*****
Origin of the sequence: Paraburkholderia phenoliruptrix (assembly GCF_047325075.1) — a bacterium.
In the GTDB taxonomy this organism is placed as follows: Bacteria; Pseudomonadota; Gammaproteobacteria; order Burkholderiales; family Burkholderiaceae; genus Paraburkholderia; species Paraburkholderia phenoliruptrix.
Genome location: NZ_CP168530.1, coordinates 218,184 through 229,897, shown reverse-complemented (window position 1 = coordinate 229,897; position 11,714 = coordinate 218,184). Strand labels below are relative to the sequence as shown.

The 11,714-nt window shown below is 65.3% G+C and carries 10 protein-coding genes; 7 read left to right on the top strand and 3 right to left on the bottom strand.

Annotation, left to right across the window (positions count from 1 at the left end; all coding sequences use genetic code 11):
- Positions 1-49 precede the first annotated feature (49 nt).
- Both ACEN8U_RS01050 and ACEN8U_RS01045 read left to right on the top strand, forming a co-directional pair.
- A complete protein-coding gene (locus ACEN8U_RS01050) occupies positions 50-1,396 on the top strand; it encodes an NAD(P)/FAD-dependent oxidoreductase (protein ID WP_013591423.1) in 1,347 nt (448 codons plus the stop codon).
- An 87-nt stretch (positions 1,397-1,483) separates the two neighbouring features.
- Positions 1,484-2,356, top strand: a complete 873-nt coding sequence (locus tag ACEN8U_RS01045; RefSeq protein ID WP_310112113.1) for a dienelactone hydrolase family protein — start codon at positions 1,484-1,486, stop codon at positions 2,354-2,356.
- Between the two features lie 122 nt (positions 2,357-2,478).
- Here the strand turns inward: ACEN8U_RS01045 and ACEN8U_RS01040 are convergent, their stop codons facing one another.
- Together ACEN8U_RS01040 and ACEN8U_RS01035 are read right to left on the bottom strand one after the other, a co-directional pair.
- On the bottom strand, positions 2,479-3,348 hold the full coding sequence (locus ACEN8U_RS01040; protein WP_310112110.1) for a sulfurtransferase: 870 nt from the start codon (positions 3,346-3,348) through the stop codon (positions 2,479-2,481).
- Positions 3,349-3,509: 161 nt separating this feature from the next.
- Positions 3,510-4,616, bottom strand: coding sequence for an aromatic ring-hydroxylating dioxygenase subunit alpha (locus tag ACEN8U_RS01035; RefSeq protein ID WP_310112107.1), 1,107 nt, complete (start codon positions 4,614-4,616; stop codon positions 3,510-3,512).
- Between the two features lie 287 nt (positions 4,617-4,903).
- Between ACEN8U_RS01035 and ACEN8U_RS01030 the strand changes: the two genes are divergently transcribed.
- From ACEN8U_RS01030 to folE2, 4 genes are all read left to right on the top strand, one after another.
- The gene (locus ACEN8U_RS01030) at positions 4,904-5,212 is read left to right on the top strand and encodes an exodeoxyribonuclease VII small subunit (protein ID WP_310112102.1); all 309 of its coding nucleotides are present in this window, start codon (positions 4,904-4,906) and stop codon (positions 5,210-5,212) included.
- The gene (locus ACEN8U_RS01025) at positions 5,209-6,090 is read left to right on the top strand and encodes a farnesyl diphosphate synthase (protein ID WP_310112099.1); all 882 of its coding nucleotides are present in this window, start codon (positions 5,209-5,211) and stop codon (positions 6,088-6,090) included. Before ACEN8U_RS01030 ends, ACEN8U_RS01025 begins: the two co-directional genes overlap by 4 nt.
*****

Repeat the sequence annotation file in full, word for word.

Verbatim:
Origin of the sequence: Paraburkholderia phenoliruptrix (assembly GCF_047325075.1) — a bacterium.
In the GTDB taxonomy this organism is placed as follows: Bacteria; Pseudomonadota; Gammaproteobacteria; order Burkholderiales; family Burkholderiaceae; genus Paraburkholderia; species Paraburkholderia phenoliruptrix.
Genome location: NZ_CP168530.1, coordinates 218,184 through 229,897, shown reverse-complemented (window position 1 = coordinate 229,897; position 11,714 = coordinate 218,184). Strand labels below are relative to the sequence as shown.

The 11,714-nt window shown below is 65.3% G+C and carries 10 protein-coding genes; 7 read left to right on the top strand and 3 right to left on the bottom strand.

Annotation, left to right across the window (positions count from 1 at the left end; all coding sequences use genetic code 11):
- Positions 1-49 precede the first annotated feature (49 nt).
- Both ACEN8U_RS01050 and ACEN8U_RS01045 read left to right on the top strand, forming a co-directional pair.
- A complete protein-coding gene (locus ACEN8U_RS01050) occupies positions 50-1,396 on the top strand; it encodes an NAD(P)/FAD-dependent oxidoreductase (protein ID WP_013591423.1) in 1,347 nt (448 codons plus the stop codon).
- An 87-nt stretch (positions 1,397-1,483) separates the two neighbouring features.
- Positions 1,484-2,356, top strand: a complete 873-nt coding sequence (locus tag ACEN8U_RS01045; RefSeq protein ID WP_310112113.1) for a dienelactone hydrolase family protein — start codon at positions 1,484-1,486, stop codon at positions 2,354-2,356.
- Between the two features lie 122 nt (positions 2,357-2,478).
- Here the strand turns inward: ACEN8U_RS01045 and ACEN8U_RS01040 are convergent, their stop codons facing one another.
- Together ACEN8U_RS01040 and ACEN8U_RS01035 are read right to left on the bottom strand one after the other, a co-directional pair.
- On the bottom strand, positions 2,479-3,348 hold the full coding sequence (locus ACEN8U_RS01040; protein WP_310112110.1) for a sulfurtransferase: 870 nt from the start codon (positions 3,346-3,348) through the stop codon (positions 2,479-2,481).
- Positions 3,349-3,509: 161 nt separating this feature from the next.
- Positions 3,510-4,616, bottom strand: coding sequence for an aromatic ring-hydroxylating dioxygenase subunit alpha (locus tag ACEN8U_RS01035; RefSeq protein ID WP_310112107.1), 1,107 nt, complete (start codon positions 4,614-4,616; stop codon positions 3,510-3,512).
- Between the two features lie 287 nt (positions 4,617-4,903).
- Between ACEN8U_RS01035 and ACEN8U_RS01030 the strand changes: the two genes are divergently transcribed.
- From ACEN8U_RS01030 to folE2, 4 genes are all read left to right on the top strand, one after another.
- The gene (locus ACEN8U_RS01030) at positions 4,904-5,212 is read left to right on the top strand and encodes an exodeoxyribonuclease VII small subunit (protein ID WP_310112102.1); all 309 of its coding nucleotides are present in this window, start codon (positions 4,904-4,906) and stop codon (positions 5,210-5,212) included.
- The gene (locus ACEN8U_RS01025) at positions 5,209-6,090 is read left to right on the top strand and encodes a farnesyl diphosphate synthase (protein ID WP_310112099.1); all 882 of its coding nucleotides are present in this window, start codon (positions 5,209-5,211) and stop codon (positions 6,088-6,090) included. Before ACEN8U_RS01030 ends, ACEN8U_RS01025 begins: the two co-directional genes overlap by 4 nt.